I think you got the right chicken dish. Soy sauce chicken often comes with ginger scallion oil on the side.

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DonRocks   

I think you got the right chicken dish. Soy sauce chicken often comes with ginger scallion oil on the side.

Interesting, so do you think my two tubs of 1) minced ginger and scallions and 2) soy sauce constituted the proper accompaniments for the Soy Sauce Chicken, and if so, how should I have used them?

I wrote hopsing a PM, but I'll say it here as well: The roast chickens at Full Kee do not really have crispy skin; in fact, it's neither floppy nor crispy (she already knew this, but I want to make sure everyone else does also - she wrote me back and said the ç‚¸å­é›ž isn't on the regular menu there (I hope it's okay that I'm saying this? I don't make it a habit to repeat Private Messages, but in this case, it seems totally innocuous)).

I like *hot* chicken and I just can't lie. Maybe got back ....

And nobody appreciates my humor. :(

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jasonc   

I typically use the ginger-scallion oil to dress the chicken and rice, trying to get a bit of all three in each bite. I've never ordered it to go, but there is usually a little pool of soy on the plate with the chicken (I've never ordered a full chicken, usually just a half), so I suspect that's what was in the other container  - the leftover soy from cooking the chicken.

This more or less corroborates my account

"Soy Sauce Chicken" on thewoksoflife.com

We didn't show it here but some folks like to have this chicken with Scallion Ginger oil from our Cantonese Poached Chicken recipe but personally, I like the purity of the stewed soy sauce for this chicken,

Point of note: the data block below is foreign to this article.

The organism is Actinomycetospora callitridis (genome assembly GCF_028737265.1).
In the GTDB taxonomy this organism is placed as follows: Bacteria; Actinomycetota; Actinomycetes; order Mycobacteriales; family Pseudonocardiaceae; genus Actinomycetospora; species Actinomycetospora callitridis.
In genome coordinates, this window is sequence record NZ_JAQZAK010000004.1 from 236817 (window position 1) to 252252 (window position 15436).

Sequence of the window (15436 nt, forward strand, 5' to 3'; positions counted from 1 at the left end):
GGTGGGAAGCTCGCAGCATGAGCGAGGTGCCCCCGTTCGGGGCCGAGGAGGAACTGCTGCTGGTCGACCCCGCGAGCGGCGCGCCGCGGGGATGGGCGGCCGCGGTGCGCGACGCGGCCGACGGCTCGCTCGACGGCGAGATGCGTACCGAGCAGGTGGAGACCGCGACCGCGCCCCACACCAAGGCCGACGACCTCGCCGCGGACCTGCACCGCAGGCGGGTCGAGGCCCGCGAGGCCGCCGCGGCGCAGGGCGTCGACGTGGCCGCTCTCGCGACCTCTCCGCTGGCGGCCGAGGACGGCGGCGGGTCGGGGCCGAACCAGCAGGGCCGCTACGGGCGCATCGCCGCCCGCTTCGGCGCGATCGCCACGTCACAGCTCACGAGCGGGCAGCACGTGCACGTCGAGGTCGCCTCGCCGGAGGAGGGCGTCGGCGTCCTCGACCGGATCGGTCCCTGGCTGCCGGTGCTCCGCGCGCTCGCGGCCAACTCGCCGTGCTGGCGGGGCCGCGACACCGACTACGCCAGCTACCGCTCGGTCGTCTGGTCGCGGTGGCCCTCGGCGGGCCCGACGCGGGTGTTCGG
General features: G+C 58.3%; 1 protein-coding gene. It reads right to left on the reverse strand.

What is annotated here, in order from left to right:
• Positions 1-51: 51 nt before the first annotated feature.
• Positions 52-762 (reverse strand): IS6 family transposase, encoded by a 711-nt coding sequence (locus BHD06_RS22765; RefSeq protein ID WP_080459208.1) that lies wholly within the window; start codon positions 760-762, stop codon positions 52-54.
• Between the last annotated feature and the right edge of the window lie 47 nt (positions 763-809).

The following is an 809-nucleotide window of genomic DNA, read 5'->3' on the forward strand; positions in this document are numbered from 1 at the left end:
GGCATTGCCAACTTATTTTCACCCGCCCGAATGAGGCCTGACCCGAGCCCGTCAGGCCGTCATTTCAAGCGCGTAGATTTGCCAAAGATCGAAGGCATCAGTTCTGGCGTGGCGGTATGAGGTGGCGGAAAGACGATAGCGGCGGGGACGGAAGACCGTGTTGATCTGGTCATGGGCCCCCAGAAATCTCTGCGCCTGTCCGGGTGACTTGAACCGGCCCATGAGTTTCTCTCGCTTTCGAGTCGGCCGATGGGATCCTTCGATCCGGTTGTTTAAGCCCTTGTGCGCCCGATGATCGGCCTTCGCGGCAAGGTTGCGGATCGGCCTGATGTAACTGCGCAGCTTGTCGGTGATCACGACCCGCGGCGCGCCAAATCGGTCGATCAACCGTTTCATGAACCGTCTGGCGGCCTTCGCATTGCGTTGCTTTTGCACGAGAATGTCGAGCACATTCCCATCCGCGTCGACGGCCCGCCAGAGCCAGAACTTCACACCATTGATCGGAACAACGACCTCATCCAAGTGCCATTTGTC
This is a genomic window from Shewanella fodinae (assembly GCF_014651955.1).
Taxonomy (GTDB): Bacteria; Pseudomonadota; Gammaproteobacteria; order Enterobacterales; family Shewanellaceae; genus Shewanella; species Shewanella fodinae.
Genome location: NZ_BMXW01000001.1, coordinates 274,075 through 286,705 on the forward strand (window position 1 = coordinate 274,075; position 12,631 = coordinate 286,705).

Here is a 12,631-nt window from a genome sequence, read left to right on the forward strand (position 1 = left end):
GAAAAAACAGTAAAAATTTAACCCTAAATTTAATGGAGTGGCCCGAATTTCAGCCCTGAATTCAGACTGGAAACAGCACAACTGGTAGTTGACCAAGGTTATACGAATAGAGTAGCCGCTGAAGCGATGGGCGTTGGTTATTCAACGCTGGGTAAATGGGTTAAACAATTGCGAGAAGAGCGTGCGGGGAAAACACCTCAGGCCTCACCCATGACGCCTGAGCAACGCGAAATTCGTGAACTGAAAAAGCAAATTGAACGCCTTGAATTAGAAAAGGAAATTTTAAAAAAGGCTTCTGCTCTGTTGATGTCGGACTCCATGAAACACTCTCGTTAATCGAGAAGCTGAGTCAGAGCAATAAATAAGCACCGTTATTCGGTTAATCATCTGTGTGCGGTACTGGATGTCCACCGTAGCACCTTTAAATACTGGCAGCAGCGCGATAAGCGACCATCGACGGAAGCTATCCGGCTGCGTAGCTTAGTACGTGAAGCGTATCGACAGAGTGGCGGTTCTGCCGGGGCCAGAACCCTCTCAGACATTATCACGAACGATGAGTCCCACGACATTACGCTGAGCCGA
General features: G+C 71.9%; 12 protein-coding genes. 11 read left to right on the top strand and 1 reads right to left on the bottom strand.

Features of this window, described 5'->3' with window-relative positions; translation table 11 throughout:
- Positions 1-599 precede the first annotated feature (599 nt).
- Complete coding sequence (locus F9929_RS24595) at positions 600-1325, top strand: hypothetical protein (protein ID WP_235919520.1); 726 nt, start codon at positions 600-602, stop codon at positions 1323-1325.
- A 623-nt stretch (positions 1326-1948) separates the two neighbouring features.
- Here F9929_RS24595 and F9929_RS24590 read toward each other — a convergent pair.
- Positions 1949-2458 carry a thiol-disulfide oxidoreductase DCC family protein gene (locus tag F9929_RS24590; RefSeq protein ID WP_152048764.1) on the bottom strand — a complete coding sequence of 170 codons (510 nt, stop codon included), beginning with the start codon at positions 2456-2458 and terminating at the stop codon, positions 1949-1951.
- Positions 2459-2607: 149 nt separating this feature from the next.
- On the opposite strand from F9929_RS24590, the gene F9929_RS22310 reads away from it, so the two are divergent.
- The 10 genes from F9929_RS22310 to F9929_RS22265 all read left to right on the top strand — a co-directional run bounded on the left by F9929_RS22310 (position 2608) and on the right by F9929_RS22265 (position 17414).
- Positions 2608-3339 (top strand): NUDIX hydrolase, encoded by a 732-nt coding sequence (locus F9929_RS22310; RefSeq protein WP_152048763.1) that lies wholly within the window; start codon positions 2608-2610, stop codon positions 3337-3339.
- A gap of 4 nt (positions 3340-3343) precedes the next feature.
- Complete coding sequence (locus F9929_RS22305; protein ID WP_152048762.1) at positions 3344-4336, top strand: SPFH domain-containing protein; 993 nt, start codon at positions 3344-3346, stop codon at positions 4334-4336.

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DonRocks   

I typically use the ginger-scallion oil to dress the chicken and rice, trying to get a bit of all three in each bite. I've never ordered it to go, but there is usually a little pool of soy on the plate with the chicken (I've never ordered a full chicken, usually just a half), so I suspect that's what was in the other container  - the leftover soy from cooking the chicken.

This more or less corroborates my account

"Soy Sauce Chicken" on thewoksoflife.com

Okay, but the tub of minced scallion and ginger didn't have any oil in it; it was just minced scallion and ginger unless I'm completely forgetting (and it was just last week). And the tub of soy seemed just like a tub of soy; the chicken itself didn't seem like it had any soy in the roasting process. Maybe I'm just forgetting, but I'm remembering this as just a plain, roast chicken, with a tub of minced ginger and scallion, and a tub of soy sauce - no oil other than whatever came out of the chicken, but the chickens had probably been hanging all day so they weren't greasy at all. My impression was that the cook yanked one off the wall, cleaved it, threw it into the pan, and closed the lid. You have me doubting myself, but my first impressions are usually correct. There certainly could have been some light spicing before the bird was roasted.

On the other hand, the recipe you link to uses only two teaspoons of oil for an entire chicken, so it's absolutely possible it was in there, somewhere, and I just didn't really detect it (remember, I had an entire second entree thrown into the pan, and the two were heated up together).

Regardless, this sounds really darned good right about now.

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DonRocks   

Do they have any good lunch specials, like not the typical Chinese-American stuff? Gonna stop by today after buying ski boots...

-S

I wouldn't call these "lunch specials," but they have hanging birds that they'll cleave up for you. Have a look at the menu here - you might enjoy one of the $7.95 soups.